Lumber Liquidators Sued Over Formaldehyde Allegations

lumberliquOnly days after a 60 Minutes report on the allegedly high formaldehyde levels in wood products sold by Lumber Liquidators, consumers have filed a potential class action against the company in federal court.

The complaint [PDF], filed today in a U.S. District Court in California, alleges that Lumber Liquidators violated federal and state laws by selling Chinese-manufactured laminated wood products containing formaldehyde at “levels known to pose serious health risks” and in excess of California limits.

The plaintiffs, a family from Santa Clarita, CA, who purchased flooring from Lumber Liquidators, acknowledge that formaldehyde can be safely used in the manufacture of laminated wood flooring, but only if used sparingly so that the chemical dissipates quickly.

But if an excess of formaldehyde is used, it can remain in the laminated wood and gradually be emitted over time. Prolonged, continued exposure to formaldehyde has been linked to numerous health problems ranging from nausea to increased cancer risk.

As shown in the 60 Minutes story, testing on the laminated wood Lumber Liquidated sourced from suppliers in China allegedly contained more formaldehyde than its domestically sourced laminates and similar products sold by competitors.

“Despite this discrepancy, Lumber Liquidators did not differentiate between its domestically manufactured floor laminates and those made in China,” reads the complaint, which points out that the company’s Chinese wood products were even labeled to indicate that they complied with the California Air Resources Board’s (CARB’s) strict formaldehyde emission standards.

“Lumber Liquidators has made false and misleading statements that its flooring products comply with CARB formaldehyde standards, and the even more stringent European formaldehyde standards,” continues the complaint. “Lumber Liquidators’ website falsely states, ‘we not only comply with laws-we exceed them.'”

The plaintiffs, who claim the Lumber Liquidators wood they purchased was falsely labeled as CARB compliant, are seeking to represent all California customers of the store who also purchased the Chinese-made laminated wood.

The suit alleges violation of the federal Magnuson–Moss Warranty Act, claiming the company “breached their warranties by manufacturing, selling and/or distributing flooring products with levels of formaldehyde that exceed the CARB standards, or by making affirmative representations regarding CARB compliance without knowledge of its truth.”

Lumber Liquidators is also accused of the California Business and Professions Code’s prohibitions against “unlawful, unfair, or fraudulent business act or practice,” false advertising. Additionally, the plaintiffs allege that misrepresenting the CARB certification of the wood violates the California Consumer Legal Remedies Act.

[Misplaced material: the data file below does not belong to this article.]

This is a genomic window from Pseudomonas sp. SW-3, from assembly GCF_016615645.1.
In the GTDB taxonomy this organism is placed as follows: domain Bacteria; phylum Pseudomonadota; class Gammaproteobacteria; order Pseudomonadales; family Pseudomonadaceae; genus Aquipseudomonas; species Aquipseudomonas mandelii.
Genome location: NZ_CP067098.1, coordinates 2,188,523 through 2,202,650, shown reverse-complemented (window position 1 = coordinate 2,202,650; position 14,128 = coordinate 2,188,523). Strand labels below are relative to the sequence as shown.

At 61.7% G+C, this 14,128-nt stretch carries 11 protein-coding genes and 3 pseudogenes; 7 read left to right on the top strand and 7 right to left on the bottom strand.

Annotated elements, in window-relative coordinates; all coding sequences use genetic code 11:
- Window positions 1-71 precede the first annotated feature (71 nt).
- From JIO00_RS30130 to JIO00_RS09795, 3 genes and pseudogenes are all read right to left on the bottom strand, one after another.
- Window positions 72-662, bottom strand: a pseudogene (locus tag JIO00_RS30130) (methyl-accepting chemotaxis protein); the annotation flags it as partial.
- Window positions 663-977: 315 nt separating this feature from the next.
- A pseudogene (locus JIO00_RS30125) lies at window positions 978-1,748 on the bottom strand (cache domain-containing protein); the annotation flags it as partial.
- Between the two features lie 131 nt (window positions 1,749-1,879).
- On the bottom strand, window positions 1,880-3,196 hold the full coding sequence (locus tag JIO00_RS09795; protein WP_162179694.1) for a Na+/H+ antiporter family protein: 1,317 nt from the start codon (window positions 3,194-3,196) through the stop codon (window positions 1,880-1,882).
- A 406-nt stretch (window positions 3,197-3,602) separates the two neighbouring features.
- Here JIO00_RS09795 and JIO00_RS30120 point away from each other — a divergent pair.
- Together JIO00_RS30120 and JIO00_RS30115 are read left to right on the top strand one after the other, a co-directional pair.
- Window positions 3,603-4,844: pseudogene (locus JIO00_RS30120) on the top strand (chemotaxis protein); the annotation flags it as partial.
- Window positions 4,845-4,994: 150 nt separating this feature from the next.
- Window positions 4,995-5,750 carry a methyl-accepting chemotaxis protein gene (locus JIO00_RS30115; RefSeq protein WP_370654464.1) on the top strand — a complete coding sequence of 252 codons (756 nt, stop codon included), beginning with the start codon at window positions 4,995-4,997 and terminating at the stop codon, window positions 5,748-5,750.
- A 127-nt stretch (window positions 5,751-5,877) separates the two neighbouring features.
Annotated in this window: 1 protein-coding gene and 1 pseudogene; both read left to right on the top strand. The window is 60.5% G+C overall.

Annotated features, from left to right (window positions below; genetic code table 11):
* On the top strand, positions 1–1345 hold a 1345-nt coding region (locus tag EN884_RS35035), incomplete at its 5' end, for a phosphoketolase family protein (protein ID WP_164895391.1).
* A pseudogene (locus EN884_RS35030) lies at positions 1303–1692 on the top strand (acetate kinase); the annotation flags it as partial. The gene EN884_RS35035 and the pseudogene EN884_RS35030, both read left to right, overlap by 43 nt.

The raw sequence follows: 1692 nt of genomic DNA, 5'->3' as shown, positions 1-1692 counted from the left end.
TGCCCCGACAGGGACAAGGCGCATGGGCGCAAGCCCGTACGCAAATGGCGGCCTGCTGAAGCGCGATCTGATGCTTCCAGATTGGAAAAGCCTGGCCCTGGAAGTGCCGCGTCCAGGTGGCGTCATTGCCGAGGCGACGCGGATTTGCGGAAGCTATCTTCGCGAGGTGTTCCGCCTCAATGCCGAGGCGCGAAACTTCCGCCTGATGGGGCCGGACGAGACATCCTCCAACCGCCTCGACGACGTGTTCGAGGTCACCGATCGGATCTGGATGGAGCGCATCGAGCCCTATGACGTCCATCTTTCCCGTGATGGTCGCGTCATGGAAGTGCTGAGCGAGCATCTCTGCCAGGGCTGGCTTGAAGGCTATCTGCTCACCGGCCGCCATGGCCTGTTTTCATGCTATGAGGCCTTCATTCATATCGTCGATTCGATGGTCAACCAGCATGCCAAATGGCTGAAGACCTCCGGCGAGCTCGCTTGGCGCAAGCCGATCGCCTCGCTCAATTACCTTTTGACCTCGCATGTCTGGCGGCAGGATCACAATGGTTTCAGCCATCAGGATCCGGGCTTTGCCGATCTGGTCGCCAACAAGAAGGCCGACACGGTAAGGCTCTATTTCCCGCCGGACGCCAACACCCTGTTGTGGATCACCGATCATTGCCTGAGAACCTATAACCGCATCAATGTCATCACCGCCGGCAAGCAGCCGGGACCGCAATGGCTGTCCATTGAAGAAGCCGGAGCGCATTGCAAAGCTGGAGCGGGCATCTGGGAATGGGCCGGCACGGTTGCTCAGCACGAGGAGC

The plaintiffs seek an injunction against Lumber Liquidators preventing them from selling wood that violates CARB standards, restitution for the expense of purchasing and installing the flooring in question, and unspecified damages.

In response to last weekend’s story, Lumber Liquidators issued a defense on its Facebook page, describing the company as “a leader in safety.”

“We comply with applicable regulations regarding our products, including California standards for formaldehyde emissions for composite wood products – the most stringent rules in the country — and take our commitment to safety even further by employing compliance personnel around the world and utilizing the latest in cutting-edge technology to provide our customers with top quality and high value flooring,” reads the statement, which claims that the news reports are being fueled by “a small group of short-selling investors who are working together for the sole purpose of making money by lowering our stock price.”

The company maintains that random third-party testing of its products shows the laminated wood to be “fully safe and compliant with California standards.”

“While we were unable to witness 60 Minutes’ testing methods and have still yet to see a test using validated methods that has come back as anything but completely safe, out of an abundance of caution, we are now reviewing our processes at these three mills,” concludes the statement. “We stand by every single plank of wood and laminate we sell all around the country and will continue to deliver the best product at the best price to our growing base of valued customers.”